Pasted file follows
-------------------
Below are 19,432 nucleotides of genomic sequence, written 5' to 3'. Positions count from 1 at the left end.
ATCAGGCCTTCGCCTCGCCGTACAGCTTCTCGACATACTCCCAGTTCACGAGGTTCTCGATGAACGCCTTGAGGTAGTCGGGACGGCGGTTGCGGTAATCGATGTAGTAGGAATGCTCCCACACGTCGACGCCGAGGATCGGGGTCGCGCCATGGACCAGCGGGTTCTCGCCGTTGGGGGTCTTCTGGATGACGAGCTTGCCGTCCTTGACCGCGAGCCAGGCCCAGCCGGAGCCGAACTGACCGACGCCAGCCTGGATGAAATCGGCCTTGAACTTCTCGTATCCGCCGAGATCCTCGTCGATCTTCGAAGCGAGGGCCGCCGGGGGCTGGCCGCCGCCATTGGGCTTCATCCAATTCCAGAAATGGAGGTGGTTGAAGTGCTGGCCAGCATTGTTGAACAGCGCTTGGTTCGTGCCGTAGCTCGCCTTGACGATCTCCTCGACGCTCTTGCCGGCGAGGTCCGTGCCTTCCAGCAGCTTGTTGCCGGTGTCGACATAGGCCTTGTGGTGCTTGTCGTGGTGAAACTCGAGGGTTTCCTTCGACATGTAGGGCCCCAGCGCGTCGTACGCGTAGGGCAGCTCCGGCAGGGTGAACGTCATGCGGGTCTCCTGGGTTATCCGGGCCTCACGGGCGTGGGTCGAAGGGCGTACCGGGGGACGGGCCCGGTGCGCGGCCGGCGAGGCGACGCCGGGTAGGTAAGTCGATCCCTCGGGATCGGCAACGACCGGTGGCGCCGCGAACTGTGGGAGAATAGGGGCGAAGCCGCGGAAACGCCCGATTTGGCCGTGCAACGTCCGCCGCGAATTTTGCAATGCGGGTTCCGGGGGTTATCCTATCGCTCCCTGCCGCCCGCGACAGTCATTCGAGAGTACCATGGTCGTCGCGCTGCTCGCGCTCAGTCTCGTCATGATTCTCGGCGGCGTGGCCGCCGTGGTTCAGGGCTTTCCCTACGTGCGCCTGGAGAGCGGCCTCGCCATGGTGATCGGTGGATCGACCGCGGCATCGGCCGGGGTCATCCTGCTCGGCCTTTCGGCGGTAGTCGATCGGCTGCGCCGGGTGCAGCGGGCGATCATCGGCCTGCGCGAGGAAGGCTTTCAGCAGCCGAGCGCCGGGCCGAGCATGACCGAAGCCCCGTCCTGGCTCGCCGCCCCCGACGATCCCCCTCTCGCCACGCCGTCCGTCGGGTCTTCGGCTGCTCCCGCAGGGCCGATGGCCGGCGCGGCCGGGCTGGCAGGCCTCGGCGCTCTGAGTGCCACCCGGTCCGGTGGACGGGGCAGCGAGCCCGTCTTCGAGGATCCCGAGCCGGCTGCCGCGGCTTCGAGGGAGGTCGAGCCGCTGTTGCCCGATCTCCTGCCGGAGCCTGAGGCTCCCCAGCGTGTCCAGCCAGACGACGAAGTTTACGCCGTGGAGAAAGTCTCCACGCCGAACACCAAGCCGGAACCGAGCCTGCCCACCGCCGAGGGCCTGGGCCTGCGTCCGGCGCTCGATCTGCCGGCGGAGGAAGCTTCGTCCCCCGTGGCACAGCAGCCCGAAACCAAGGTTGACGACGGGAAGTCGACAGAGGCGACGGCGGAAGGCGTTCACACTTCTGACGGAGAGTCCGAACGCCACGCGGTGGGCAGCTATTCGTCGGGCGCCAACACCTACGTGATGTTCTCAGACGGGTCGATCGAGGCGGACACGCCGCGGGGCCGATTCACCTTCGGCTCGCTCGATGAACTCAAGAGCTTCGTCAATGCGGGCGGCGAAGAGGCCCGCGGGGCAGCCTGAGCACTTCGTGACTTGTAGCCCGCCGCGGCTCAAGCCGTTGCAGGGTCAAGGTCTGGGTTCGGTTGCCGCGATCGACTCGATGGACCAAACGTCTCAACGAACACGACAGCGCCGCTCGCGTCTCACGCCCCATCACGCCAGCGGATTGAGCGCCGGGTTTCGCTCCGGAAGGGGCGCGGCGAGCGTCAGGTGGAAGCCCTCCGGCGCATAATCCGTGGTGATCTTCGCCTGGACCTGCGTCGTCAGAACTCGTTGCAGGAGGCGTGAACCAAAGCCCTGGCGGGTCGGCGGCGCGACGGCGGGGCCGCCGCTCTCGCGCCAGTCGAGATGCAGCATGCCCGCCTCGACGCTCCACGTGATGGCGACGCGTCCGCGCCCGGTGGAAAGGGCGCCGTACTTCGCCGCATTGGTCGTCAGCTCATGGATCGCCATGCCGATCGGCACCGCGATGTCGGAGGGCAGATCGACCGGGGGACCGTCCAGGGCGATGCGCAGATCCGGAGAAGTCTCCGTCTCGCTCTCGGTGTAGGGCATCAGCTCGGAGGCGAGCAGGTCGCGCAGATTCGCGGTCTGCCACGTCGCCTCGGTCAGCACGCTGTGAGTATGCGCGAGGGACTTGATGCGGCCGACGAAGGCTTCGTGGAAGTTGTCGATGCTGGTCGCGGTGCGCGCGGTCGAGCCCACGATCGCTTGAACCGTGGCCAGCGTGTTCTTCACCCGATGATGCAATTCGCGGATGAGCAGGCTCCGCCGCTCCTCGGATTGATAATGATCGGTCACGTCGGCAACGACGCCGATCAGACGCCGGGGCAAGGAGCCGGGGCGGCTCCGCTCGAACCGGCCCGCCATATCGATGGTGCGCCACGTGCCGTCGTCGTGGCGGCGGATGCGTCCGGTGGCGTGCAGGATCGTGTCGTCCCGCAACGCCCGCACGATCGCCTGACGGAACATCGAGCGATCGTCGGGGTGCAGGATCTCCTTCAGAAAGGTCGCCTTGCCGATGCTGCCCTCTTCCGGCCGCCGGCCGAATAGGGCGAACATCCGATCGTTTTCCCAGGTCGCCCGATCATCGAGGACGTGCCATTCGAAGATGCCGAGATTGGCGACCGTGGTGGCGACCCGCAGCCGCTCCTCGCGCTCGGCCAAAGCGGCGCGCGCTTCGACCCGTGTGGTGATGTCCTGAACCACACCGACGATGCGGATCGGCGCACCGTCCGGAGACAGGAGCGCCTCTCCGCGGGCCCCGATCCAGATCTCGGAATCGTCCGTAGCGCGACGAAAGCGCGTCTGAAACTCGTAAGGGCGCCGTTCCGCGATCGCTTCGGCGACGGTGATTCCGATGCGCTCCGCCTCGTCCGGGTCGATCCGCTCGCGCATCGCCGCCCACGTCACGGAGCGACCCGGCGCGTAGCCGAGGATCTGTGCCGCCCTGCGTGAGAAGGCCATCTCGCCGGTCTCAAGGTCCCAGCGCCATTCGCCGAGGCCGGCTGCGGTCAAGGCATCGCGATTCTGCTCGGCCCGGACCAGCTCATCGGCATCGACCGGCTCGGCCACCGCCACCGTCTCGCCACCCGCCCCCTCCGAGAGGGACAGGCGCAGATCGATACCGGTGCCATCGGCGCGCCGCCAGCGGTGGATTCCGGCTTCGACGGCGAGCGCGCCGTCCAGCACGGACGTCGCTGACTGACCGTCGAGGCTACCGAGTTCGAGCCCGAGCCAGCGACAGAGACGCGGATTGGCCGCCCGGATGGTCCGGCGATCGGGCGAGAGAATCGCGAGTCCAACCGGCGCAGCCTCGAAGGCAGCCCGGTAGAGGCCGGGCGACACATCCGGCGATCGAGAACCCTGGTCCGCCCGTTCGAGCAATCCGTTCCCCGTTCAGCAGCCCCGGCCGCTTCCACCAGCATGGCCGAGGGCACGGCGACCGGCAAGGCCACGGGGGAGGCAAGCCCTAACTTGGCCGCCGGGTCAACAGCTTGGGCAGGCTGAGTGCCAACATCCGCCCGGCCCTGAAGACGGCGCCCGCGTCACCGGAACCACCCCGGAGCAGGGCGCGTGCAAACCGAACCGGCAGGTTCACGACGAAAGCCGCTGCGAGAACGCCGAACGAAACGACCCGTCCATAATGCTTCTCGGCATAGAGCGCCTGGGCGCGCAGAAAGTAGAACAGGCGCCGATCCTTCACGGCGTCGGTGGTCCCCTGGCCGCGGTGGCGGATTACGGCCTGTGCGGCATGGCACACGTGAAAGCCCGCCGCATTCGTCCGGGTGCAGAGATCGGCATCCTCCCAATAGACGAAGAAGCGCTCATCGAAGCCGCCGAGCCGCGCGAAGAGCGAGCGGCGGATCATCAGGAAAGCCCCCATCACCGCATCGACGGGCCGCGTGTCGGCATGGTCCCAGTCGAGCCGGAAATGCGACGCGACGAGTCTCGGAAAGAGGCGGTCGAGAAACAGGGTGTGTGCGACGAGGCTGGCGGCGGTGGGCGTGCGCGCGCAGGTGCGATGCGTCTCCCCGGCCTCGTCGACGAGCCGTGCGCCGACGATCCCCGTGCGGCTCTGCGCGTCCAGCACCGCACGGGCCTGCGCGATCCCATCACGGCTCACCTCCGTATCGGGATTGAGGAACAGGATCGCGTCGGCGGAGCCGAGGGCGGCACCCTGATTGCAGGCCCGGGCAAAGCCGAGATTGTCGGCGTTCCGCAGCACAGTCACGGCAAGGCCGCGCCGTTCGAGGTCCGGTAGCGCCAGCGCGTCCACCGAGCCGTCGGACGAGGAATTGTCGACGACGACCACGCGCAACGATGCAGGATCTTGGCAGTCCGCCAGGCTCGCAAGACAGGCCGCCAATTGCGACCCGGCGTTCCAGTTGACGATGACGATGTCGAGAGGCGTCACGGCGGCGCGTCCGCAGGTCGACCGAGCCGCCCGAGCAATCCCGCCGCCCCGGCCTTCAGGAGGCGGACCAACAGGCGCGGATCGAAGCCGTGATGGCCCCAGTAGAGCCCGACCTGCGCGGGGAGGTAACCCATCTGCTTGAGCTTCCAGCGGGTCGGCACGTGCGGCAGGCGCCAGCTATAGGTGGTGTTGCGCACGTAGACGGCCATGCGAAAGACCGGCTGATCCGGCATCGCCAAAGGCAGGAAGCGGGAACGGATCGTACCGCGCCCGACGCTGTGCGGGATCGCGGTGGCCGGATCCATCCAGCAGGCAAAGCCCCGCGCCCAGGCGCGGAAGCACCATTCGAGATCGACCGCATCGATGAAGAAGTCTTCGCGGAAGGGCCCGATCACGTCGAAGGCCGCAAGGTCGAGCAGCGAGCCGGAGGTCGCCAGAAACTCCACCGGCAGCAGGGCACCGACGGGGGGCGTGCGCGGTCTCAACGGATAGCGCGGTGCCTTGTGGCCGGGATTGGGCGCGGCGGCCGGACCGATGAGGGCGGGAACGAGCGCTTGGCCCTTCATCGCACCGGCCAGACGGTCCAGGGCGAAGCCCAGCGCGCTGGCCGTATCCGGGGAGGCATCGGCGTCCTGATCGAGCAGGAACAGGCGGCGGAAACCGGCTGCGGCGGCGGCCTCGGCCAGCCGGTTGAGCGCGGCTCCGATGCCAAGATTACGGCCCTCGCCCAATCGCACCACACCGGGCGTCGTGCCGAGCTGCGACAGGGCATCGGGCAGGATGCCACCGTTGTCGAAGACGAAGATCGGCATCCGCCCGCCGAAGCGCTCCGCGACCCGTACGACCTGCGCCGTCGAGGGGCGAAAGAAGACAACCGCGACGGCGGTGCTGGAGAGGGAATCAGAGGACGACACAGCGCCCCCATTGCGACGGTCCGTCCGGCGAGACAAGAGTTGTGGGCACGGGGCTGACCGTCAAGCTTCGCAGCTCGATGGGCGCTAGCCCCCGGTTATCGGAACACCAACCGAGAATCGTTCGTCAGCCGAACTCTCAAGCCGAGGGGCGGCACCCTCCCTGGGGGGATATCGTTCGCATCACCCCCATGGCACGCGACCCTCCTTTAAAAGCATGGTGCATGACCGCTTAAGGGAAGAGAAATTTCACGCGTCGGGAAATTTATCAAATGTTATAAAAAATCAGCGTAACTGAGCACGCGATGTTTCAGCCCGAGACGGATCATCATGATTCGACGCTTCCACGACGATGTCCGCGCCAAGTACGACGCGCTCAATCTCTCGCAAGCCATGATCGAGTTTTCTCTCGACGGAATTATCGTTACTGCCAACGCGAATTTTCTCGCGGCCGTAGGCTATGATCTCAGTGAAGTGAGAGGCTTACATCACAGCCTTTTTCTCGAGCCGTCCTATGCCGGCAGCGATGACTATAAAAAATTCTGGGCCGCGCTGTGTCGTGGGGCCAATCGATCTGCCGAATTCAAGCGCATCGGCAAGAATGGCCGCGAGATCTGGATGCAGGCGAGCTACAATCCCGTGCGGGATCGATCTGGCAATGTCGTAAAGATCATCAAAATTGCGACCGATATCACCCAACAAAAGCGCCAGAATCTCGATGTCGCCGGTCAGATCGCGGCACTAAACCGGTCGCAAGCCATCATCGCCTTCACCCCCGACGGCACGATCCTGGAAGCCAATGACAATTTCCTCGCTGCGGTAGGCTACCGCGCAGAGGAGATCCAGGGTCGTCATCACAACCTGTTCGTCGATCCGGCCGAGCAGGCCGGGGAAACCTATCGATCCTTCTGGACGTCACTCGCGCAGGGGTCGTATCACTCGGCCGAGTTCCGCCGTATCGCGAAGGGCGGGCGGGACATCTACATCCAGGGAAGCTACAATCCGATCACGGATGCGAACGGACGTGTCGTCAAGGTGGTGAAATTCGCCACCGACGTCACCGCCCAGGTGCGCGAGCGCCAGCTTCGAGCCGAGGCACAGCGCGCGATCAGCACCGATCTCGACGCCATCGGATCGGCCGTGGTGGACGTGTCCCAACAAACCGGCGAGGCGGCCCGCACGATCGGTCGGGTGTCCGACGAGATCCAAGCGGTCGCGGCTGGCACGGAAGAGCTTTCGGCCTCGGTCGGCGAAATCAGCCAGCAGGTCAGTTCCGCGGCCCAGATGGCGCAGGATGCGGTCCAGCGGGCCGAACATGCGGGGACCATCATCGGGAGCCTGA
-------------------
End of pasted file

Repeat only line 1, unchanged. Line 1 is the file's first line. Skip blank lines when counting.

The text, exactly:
Below are 19,432 nucleotides of genomic sequence, written 5' to 3'. Positions count from 1 at the left end.